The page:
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Sen. Scott Wiener explains plan for taller, denser housing near transit

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New bill would allow mid-rise development at transit hubs

Muni Train
The T-Third line in Mission Bay.
Photos by Getty Images

In 2017, Senator Scott Wiener rewrote the rules on housing development for California cities with SB 35, a law that mandates municipalities to build more to keep up with demand or risk temporarily losing control of much of their entitlements process.

Now Wiener is backing another new housing bill and hoping for the same success; SB 827 would all but require that new housing near major transit hubs (as defined by the California Public Resources Code) be mid-rise construction of at least four stories.

In a Medium post published Tuesday, Wiener defended the bill from criticism and laid out what it will and will not do. Here’s the breaks:

  • First and foremost, Wiener says California housing prices are all about supply and demand: “The only way we will make housing more affordable and significantly reduce displacement is to build a lot more housing and to do so in urbanized areas accessible to public transportation.”
  • The bill’s goal is mid-rise housing between four and eight stories: “SB 827 promotes this kind of housing by prohibiting density restrictions (for example, local ordinances mandating only single-family homes). [...] The bill also sets the maximum zoned height in these areas at 45, 55, or 85 feet — that is, between four and eight stories— depending on the nature of the street. ([...] Developers can choose to build shorter, but cities can’t force them to build shorter through restrictive zoning. Cities can allow taller heights, however.)”
Caltrain station at Fourth and King in San Francisco.
  • Wiener argues that transit-centric density can solve housing, transit, and environmental problems in one fell swoop: “Restricting transit-rich areas to low-density housing [...] limits how many people can easily use transit and thus drive less. By severely limiting who can live near transit, we [...] create crushing commutes and reduce transit ridership. [...] When we prohibit dense housing in urbanized, transit-oriented locations, we push housing further and further out—creating sprawl, covering up open space and farmland, and forcing people into long car commutes with increased carbon emissions.”
  • Critics like Berkeley’s Becky O’Malley argue that “well-paid commuters to San Francisco jobs will soon gentrify southwest Berkeley” if the bill passes; Wiener argues the status quo is what gentrifies cities: “Gentrification is fueled by a lack of housing. [...] When rents skyrocket, landlords have an economic incentive to push out long-term renters by raising the rent or evicting them.”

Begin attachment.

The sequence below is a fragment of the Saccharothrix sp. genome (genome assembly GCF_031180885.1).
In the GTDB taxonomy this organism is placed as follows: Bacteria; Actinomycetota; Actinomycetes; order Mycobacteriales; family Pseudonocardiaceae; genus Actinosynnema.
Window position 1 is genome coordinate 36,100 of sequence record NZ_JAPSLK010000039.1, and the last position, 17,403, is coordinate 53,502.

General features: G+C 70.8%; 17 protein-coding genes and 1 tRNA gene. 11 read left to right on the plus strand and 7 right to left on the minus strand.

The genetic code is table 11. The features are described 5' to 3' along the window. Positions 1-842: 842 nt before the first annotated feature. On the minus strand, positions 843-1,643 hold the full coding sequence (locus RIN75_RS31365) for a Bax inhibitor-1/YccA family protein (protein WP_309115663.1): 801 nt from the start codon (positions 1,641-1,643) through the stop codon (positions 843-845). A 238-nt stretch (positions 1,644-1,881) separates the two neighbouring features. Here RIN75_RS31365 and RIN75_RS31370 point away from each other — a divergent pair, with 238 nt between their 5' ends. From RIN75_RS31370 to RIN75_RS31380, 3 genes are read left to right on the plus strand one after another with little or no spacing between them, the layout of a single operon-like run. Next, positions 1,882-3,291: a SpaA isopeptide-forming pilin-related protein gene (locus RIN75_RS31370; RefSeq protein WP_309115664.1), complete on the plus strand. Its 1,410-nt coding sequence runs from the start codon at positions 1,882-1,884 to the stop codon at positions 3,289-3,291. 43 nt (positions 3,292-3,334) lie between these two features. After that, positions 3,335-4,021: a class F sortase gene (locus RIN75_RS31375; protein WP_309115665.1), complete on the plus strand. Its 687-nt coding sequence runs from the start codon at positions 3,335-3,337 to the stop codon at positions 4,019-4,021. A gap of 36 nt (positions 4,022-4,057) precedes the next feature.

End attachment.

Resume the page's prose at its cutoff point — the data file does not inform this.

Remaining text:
Walnut Creek BART
Walnut Creek BART station.
  • OMalley also argues the bill will give NIMBYs more ammunition to oppose new transit. Wiener says she’s probably right, but it doesn’t matter: “People raise every objection [to transit extensions] in the book: safety concerns, pollution concerns, noise concerns, concerns about loss of parking, concerns about crime, and so on and so forth. While some people will now also push back because they don’t want denser housing, that’ll simply mean the opponents will have eleven arguments against a transit expansion instead of ten arguments.”
  • Wiener also admits that this bill puts more power over housing into state hands. In fact, that’s part of the point: “Housing, frankly, has been exceptional in the tiny role that the state has played. For many years, housing has been treated as an almost exclusively local concern. [...] Local communities do not exist in a vacuum, and housing decisions made in one community have real impacts on other communities and ultimately the state as a whole. We need to get to a place where the state sets broad housing parameters and holds local communities accountable.”

You can read the rest of Wiener’s comments here, and the full text of the bill in its present form here.